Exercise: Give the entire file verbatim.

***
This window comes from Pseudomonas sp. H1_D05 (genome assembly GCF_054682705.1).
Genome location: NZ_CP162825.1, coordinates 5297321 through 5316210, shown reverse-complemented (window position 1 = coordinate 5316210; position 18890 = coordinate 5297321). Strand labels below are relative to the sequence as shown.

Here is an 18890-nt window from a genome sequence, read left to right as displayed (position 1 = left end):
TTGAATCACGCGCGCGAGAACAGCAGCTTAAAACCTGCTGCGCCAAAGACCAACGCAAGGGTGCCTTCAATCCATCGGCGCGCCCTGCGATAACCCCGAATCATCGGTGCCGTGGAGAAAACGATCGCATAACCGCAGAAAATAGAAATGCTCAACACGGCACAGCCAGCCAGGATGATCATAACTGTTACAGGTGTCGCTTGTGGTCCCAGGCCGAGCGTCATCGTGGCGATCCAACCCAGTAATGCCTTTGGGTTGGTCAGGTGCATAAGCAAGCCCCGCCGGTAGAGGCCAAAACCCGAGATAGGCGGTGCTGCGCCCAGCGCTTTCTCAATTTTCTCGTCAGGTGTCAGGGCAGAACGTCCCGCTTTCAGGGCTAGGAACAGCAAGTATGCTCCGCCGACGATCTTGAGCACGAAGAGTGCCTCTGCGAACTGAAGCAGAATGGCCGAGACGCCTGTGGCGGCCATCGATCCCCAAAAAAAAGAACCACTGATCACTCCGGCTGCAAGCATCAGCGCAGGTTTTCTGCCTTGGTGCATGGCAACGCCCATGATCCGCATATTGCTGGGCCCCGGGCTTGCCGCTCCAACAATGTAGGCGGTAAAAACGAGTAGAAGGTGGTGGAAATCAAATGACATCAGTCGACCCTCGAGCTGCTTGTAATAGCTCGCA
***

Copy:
This window comes from Pseudomonas sp. H1_D05 (genome assembly GCF_054682705.1).
Genome location: NZ_CP162825.1, coordinates 5297321 through 5316210, shown reverse-complemented (window position 1 = coordinate 5316210; position 18890 = coordinate 5297321). Strand labels below are relative to the sequence as shown.

Here is an 18890-nt window from a genome sequence, read left to right as displayed (position 1 = left end):
TTGAATCACGCGCGCGAGAACAGCAGCTTAAAACCTGCTGCGCCAAAGACCAACGCAAGGGTGCCTTCAATCCATCGGCGCGCCCTGCGATAACCCCGAATCATCGGTGCCGTGGAGAAAACGATCGCATAACCGCAGAAAATAGAAATGCTCAACACGGCACAGCCAGCCAGGATGATCATAACTGTTACAGGTGTCGCTTGTGGTCCCAGGCCGAGCGTCATCGTGGCGATCCAACCCAGTAATGCCTTTGGGTTGGTCAGGTGCATAAGCAAGCCCCGCCGGTAGAGGCCAAAACCCGAGATAGGCGGTGCTGCGCCCAGCGCTTTCTCAATTTTCTCGTCAGGTGTCAGGGCAGAACGTCCCGCTTTCAGGGCTAGGAACAGCAAGTATGCTCCGCCGACGATCTTGAGCACGAAGAGTGCCTCTGCGAACTGAAGCAGAATGGCCGAGACGCCTGTGGCGGCCATCGATCCCCAAAAAAAAGAACCACTGATCACTCCGGCTGCAAGCATCAGCGCAGGTTTTCTGCCTTGGTGCATGGCAACGCCCATGATCCGCATATTGCTGGGCCCCGGGCTTGCCGCTCCAACAATGTAGGCGGTAAAAACGAGTAGAAGGTGGTGGAAATCAAATGACATCAGTCGACCCTCGAGCTGCTTGTAATAGCTCGCA